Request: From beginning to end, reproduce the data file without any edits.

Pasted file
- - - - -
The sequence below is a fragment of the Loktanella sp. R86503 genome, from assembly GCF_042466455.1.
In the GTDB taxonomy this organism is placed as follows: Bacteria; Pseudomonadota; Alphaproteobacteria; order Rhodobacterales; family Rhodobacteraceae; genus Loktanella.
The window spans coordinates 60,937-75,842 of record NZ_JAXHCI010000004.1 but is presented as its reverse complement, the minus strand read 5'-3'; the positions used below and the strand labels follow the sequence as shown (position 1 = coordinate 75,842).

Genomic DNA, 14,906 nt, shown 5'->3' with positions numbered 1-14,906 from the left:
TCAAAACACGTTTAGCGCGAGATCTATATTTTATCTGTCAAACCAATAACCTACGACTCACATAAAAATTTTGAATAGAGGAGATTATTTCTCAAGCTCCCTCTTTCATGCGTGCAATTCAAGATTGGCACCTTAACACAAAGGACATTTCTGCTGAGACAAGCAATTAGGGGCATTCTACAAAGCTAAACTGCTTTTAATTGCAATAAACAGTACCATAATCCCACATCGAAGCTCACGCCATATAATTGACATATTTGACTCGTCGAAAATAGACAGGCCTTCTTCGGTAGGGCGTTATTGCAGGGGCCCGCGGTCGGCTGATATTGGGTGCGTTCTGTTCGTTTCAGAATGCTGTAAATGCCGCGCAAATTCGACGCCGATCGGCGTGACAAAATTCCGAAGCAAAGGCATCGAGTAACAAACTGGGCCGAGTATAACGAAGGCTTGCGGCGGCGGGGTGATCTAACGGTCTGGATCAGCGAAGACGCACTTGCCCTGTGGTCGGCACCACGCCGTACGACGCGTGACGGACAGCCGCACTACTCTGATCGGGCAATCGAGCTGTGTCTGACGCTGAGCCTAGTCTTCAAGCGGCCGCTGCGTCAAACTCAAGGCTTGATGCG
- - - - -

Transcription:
The sequence below is a fragment of the Loktanella sp. R86503 genome, from assembly GCF_042466455.1.
In the GTDB taxonomy this organism is placed as follows: Bacteria; Pseudomonadota; Alphaproteobacteria; order Rhodobacterales; family Rhodobacteraceae; genus Loktanella.
The window spans coordinates 60,937-75,842 of record NZ_JAXHCI010000004.1 but is presented as its reverse complement, the minus strand read 5'-3'; the positions used below and the strand labels follow the sequence as shown (position 1 = coordinate 75,842).

Genomic DNA, 14,906 nt, shown 5'->3' with positions numbered 1-14,906 from the left:
TCAAAACACGTTTAGCGCGAGATCTATATTTTATCTGTCAAACCAATAACCTACGACTCACATAAAAATTTTGAATAGAGGAGATTATTTCTCAAGCTCCCTCTTTCATGCGTGCAATTCAAGATTGGCACCTTAACACAAAGGACATTTCTGCTGAGACAAGCAATTAGGGGCATTCTACAAAGCTAAACTGCTTTTAATTGCAATAAACAGTACCATAATCCCACATCGAAGCTCACGCCATATAATTGACATATTTGACTCGTCGAAAATAGACAGGCCTTCTTCGGTAGGGCGTTATTGCAGGGGCCCGCGGTCGGCTGATATTGGGTGCGTTCTGTTCGTTTCAGAATGCTGTAAATGCCGCGCAAATTCGACGCCGATCGGCGTGACAAAATTCCGAAGCAAAGGCATCGAGTAACAAACTGGGCCGAGTATAACGAAGGCTTGCGGCGGCGGGGTGATCTAACGGTCTGGATCAGCGAAGACGCACTTGCCCTGTGGTCGGCACCACGCCGTACGACGCGTGACGGACAGCCGCACTACTCTGATCGGGCAATCGAGCTGTGTCTGACGCTGAGCCTAGTCTTCAAGCGGCCGCTGCGTCAAACTCAAGGCTTGATGCG